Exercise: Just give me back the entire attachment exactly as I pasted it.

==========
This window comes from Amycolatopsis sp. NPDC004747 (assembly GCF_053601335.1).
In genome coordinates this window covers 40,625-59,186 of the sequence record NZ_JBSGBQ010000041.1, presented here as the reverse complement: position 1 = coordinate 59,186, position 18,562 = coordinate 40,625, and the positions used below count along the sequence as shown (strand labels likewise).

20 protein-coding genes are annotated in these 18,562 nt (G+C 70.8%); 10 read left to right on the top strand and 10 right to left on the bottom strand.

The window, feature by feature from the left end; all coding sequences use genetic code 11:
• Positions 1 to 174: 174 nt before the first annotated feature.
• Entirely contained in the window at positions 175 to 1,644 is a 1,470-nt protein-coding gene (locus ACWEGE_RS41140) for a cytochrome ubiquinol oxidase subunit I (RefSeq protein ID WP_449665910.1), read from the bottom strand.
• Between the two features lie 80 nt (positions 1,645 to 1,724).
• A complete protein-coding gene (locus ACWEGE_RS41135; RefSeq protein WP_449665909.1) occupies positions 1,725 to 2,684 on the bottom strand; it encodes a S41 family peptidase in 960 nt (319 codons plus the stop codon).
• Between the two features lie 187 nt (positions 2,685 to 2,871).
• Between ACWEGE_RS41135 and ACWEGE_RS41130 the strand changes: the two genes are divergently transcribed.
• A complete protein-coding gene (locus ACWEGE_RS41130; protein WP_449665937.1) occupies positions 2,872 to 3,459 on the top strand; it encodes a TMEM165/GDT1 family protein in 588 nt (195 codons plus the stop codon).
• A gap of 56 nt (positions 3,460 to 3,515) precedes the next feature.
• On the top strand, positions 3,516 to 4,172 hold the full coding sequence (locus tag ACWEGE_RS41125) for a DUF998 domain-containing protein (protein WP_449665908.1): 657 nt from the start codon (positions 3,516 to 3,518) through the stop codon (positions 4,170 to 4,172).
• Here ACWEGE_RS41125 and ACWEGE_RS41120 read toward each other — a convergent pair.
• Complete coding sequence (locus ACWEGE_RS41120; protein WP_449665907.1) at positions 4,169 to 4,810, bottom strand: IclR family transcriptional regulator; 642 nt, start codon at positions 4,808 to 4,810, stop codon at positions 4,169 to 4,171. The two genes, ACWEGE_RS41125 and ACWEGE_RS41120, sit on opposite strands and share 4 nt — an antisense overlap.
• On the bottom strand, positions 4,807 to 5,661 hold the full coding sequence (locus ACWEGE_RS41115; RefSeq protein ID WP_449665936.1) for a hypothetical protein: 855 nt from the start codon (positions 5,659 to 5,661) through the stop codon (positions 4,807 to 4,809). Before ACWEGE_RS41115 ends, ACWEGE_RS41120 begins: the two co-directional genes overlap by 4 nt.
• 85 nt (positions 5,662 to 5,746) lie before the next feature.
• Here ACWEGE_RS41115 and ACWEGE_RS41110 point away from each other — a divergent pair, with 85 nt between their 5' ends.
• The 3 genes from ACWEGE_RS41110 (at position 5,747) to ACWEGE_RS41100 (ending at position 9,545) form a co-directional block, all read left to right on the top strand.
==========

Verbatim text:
This window comes from Amycolatopsis sp. NPDC004747 (assembly GCF_053601335.1).
In genome coordinates this window covers 40,625-59,186 of the sequence record NZ_JBSGBQ010000041.1, presented here as the reverse complement: position 1 = coordinate 59,186, position 18,562 = coordinate 40,625, and the positions used below count along the sequence as shown (strand labels likewise).

20 protein-coding genes are annotated in these 18,562 nt (G+C 70.8%); 10 read left to right on the top strand and 10 right to left on the bottom strand.

The window, feature by feature from the left end; all coding sequences use genetic code 11:
• Positions 1 to 174: 174 nt before the first annotated feature.
• Entirely contained in the window at positions 175 to 1,644 is a 1,470-nt protein-coding gene (locus ACWEGE_RS41140) for a cytochrome ubiquinol oxidase subunit I (RefSeq protein ID WP_449665910.1), read from the bottom strand.
• Between the two features lie 80 nt (positions 1,645 to 1,724).
• A complete protein-coding gene (locus ACWEGE_RS41135; RefSeq protein WP_449665909.1) occupies positions 1,725 to 2,684 on the bottom strand; it encodes a S41 family peptidase in 960 nt (319 codons plus the stop codon).
• Between the two features lie 187 nt (positions 2,685 to 2,871).
• Between ACWEGE_RS41135 and ACWEGE_RS41130 the strand changes: the two genes are divergently transcribed.
• A complete protein-coding gene (locus ACWEGE_RS41130; protein WP_449665937.1) occupies positions 2,872 to 3,459 on the top strand; it encodes a TMEM165/GDT1 family protein in 588 nt (195 codons plus the stop codon).
• A gap of 56 nt (positions 3,460 to 3,515) precedes the next feature.
• On the top strand, positions 3,516 to 4,172 hold the full coding sequence (locus tag ACWEGE_RS41125) for a DUF998 domain-containing protein (protein WP_449665908.1): 657 nt from the start codon (positions 3,516 to 3,518) through the stop codon (positions 4,170 to 4,172).
• Here ACWEGE_RS41125 and ACWEGE_RS41120 read toward each other — a convergent pair.
• Complete coding sequence (locus ACWEGE_RS41120; protein WP_449665907.1) at positions 4,169 to 4,810, bottom strand: IclR family transcriptional regulator; 642 nt, start codon at positions 4,808 to 4,810, stop codon at positions 4,169 to 4,171. The two genes, ACWEGE_RS41125 and ACWEGE_RS41120, sit on opposite strands and share 4 nt — an antisense overlap.
• On the bottom strand, positions 4,807 to 5,661 hold the full coding sequence (locus ACWEGE_RS41115; RefSeq protein ID WP_449665936.1) for a hypothetical protein: 855 nt from the start codon (positions 5,659 to 5,661) through the stop codon (positions 4,807 to 4,809). Before ACWEGE_RS41115 ends, ACWEGE_RS41120 begins: the two co-directional genes overlap by 4 nt.
• 85 nt (positions 5,662 to 5,746) lie before the next feature.
• Here ACWEGE_RS41115 and ACWEGE_RS41110 point away from each other — a divergent pair, with 85 nt between their 5' ends.
• The 3 genes from ACWEGE_RS41110 (at position 5,747) to ACWEGE_RS41100 (ending at position 9,545) form a co-directional block, all read left to right on the top strand.